“The airlines are walking zombies now,” wrote The Cranky Flier author Brett Snyder. “They’re flying more flights than they need with far more employees as well.”

Related: United Airlines worries travel recovery will stall until there’s a COVID vaccine

Evercore analyst Duane Pfennigwerth puts it more mildly. Additional government aid will delay airline restructuring, including ending excess and unprofitable flights. Going forward, it will make it more difficult for carriers to forecast their cost structure and what other cuts are needed.

“Rather than tackle difficult but perhaps more sustainable solutions such as complex work rules,” he wrote on Aug. 6. “The industry would have received an entire year of payroll support.”

And airlines have not been clamoring for aid. Until the middle of July, executives at major carriers repeatedly said they did not need additional assistance. Then, as the likely furlough numbers racked up, one airline after another fell quietly in line behind the unions.

Related: Delta says air travel recovery has stalled, hopes more flyers return by end of summer

Even then, airlines including Allegiant Air, Delta, JetBlue Airways and Southwest have found ways to avoid some or all furloughs without government assistance. For example, Delta came up with several voluntary programs — like working one month and taking the next off on a rotating basis — to avoid furloughs after it realized that will have 3,000 excess flight attendants this winter.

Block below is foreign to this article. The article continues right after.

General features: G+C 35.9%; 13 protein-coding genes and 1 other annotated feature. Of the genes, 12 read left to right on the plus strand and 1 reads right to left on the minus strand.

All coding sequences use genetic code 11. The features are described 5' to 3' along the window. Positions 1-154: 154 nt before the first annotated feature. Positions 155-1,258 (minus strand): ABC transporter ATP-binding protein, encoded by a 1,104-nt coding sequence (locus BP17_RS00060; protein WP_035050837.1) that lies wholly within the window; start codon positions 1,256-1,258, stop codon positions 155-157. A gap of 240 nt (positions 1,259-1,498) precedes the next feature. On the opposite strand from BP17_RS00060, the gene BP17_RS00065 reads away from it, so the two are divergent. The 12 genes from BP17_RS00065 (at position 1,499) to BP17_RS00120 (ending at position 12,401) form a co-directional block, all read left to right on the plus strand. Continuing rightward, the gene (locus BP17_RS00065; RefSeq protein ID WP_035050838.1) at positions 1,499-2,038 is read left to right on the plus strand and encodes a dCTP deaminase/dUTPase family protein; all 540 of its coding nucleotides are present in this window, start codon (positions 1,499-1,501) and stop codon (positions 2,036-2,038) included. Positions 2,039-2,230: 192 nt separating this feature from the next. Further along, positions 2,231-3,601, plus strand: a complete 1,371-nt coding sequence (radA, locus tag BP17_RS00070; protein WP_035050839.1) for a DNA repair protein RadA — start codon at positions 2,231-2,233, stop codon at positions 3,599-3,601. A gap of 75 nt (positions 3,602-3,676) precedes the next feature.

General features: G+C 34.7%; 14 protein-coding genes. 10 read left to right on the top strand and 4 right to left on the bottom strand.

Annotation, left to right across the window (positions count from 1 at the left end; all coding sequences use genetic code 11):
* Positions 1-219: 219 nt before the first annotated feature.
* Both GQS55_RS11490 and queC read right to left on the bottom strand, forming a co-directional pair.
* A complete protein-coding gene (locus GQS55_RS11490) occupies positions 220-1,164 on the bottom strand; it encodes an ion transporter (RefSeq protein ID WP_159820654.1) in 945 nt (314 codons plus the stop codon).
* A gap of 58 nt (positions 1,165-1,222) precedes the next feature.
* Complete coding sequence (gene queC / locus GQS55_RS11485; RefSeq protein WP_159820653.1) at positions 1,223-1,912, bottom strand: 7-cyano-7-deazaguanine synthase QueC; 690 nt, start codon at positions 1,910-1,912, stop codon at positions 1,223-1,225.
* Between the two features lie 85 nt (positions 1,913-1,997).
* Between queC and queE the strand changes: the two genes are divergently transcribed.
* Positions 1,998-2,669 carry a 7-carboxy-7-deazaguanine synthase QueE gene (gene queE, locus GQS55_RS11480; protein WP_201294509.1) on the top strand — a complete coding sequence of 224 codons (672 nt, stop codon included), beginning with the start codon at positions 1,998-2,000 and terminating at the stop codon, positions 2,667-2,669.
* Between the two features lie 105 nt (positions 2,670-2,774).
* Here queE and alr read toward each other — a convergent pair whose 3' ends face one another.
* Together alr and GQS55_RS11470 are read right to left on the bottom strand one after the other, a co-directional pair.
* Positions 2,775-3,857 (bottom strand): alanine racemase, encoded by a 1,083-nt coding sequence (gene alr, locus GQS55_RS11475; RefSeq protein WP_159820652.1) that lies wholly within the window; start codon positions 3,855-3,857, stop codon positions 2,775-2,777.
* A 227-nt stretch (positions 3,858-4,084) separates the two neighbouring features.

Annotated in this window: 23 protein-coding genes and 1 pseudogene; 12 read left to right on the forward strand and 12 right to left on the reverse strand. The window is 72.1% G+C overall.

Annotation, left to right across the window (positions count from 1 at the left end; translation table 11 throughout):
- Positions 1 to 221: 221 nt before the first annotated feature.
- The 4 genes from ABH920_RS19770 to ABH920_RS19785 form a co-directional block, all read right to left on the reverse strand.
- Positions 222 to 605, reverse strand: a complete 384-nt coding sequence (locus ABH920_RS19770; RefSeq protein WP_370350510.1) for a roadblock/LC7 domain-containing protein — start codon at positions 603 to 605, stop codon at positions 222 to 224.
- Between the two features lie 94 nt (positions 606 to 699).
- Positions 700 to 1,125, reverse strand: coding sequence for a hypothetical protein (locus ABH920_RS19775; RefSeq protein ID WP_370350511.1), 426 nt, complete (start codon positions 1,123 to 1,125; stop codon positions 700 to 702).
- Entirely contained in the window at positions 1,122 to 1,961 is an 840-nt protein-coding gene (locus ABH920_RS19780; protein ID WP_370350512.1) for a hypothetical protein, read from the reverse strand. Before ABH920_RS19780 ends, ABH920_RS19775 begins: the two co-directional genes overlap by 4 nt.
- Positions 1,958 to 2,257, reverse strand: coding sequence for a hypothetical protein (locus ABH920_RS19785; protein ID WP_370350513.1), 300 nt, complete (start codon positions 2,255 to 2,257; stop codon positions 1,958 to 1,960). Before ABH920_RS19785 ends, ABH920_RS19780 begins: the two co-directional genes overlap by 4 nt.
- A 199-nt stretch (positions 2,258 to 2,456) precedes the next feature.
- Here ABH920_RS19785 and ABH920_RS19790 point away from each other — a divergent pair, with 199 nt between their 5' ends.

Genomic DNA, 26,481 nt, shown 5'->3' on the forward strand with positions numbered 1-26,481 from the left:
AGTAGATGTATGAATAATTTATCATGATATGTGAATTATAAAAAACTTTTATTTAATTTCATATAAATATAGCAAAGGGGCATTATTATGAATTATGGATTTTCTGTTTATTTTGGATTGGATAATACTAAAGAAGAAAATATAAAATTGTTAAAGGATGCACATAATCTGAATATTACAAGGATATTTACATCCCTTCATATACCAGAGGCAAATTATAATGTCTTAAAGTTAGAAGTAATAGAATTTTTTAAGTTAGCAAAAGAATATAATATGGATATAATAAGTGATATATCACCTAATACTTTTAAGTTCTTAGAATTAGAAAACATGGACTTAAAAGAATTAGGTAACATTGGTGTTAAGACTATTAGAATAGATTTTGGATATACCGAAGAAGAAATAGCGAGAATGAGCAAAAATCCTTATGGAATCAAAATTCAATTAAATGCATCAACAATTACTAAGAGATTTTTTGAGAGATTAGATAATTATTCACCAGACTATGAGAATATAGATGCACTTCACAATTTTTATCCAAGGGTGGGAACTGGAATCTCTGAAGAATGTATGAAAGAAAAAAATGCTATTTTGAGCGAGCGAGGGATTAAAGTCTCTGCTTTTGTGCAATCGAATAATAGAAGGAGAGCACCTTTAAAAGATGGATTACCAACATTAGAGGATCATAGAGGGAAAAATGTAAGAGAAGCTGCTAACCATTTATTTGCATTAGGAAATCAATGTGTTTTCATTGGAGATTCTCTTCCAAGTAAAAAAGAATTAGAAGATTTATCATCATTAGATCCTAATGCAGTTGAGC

On a final note, an extension of CARES Act employment protections appear to lack broad support. The first effort was led by trade group heavyweight Airlines for America (A4A) with nearly unanimous support, while the latest push is led by unions with the airlines mostly in the background.

There are benefits to keeping airline staff employed through March, least of which are the broader economic benefits. But at the same time one has to ask whether paying airline employees — some of which can earn over $200,000 a year — is the best use of limited government funds.

“We need to see a pickup in revenue,” Delta CEO Ed Bastian wrote in a memo to staff on Aug. 6 that was viewed by TPG. That, he said, was the only way for the carrier to recover from the crisis. Prominently absent was any mention of additional aid.

Related: Global air travel unlikely to recover until 2024 as COVID remains ‘issue’ in US, elsewhere

Featured image by Michael A. McCoy/Getty Images.

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Editorial Disclaimer: Opinions expressed here are the author’s alone, not those of any bank, credit card issuer, airlines or hotel chain, and have not been reviewed, approved or otherwise endorsed by any of these entities.